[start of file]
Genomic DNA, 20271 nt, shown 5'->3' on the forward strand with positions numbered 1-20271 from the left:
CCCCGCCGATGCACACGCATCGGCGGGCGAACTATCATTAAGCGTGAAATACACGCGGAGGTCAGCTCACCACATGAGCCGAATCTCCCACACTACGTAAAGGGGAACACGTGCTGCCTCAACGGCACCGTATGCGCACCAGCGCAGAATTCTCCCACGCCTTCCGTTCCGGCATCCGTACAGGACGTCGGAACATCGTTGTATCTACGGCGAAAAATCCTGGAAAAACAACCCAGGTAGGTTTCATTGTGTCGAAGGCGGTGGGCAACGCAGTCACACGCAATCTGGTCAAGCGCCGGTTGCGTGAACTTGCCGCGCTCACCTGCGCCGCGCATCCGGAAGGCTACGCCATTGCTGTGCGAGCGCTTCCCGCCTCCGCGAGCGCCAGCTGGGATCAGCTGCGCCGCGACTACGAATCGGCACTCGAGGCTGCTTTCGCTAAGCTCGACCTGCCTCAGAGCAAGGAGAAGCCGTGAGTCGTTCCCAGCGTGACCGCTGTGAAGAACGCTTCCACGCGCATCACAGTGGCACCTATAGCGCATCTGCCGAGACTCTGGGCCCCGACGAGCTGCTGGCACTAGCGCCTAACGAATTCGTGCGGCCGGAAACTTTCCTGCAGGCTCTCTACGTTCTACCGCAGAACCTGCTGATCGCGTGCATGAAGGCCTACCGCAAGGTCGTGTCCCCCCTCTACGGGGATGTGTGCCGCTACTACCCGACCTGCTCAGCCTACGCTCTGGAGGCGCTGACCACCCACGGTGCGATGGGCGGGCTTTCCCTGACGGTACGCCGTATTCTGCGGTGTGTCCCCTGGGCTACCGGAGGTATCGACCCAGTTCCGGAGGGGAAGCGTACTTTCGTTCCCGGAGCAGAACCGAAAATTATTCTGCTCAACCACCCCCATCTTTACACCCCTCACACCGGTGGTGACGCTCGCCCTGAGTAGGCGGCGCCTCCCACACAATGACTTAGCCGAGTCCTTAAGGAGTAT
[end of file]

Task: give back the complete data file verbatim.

Genomic DNA, 20271 nt, shown 5'->3' on the forward strand with positions numbered 1-20271 from the left:
CCCCGCCGATGCACACGCATCGGCGGGCGAACTATCATTAAGCGTGAAATACACGCGGAGGTCAGCTCACCACATGAGCCGAATCTCCCACACTACGTAAAGGGGAACACGTGCTGCCTCAACGGCACCGTATGCGCACCAGCGCAGAATTCTCCCACGCCTTCCGTTCCGGCATCCGTACAGGACGTCGGAACATCGTTGTATCTACGGCGAAAAATCCTGGAAAAACAACCCAGGTAGGTTTCATTGTGTCGAAGGCGGTGGGCAACGCAGTCACACGCAATCTGGTCAAGCGCCGGTTGCGTGAACTTGCCGCGCTCACCTGCGCCGCGCATCCGGAAGGCTACGCCATTGCTGTGCGAGCGCTTCCCGCCTCCGCGAGCGCCAGCTGGGATCAGCTGCGCCGCGACTACGAATCGGCACTCGAGGCTGCTTTCGCTAAGCTCGACCTGCCTCAGAGCAAGGAGAAGCCGTGAGTCGTTCCCAGCGTGACCGCTGTGAAGAACGCTTCCACGCGCATCACAGTGGCACCTATAGCGCATCTGCCGAGACTCTGGGCCCCGACGAGCTGCTGGCACTAGCGCCTAACGAATTCGTGCGGCCGGAAACTTTCCTGCAGGCTCTCTACGTTCTACCGCAGAACCTGCTGATCGCGTGCATGAAGGCCTACCGCAAGGTCGTGTCCCCCCTCTACGGGGATGTGTGCCGCTACTACCCGACCTGCTCAGCCTACGCTCTGGAGGCGCTGACCACCCACGGTGCGATGGGCGGGCTTTCCCTGACGGTACGCCGTATTCTGCGGTGTGTCCCCTGGGCTACCGGAGGTATCGACCCAGTTCCGGAGGGGAAGCGTACTTTCGTTCCCGGAGCAGAACCGAAAATTATTCTGCTCAACCACCCCCATCTTTACACCCCTCACACCGGTGGTGACGCTCGCCCTGAGTAGGCGGCGCCTCCCACACAATGACTTAGCCGAGTCCTTAAGGAGTAT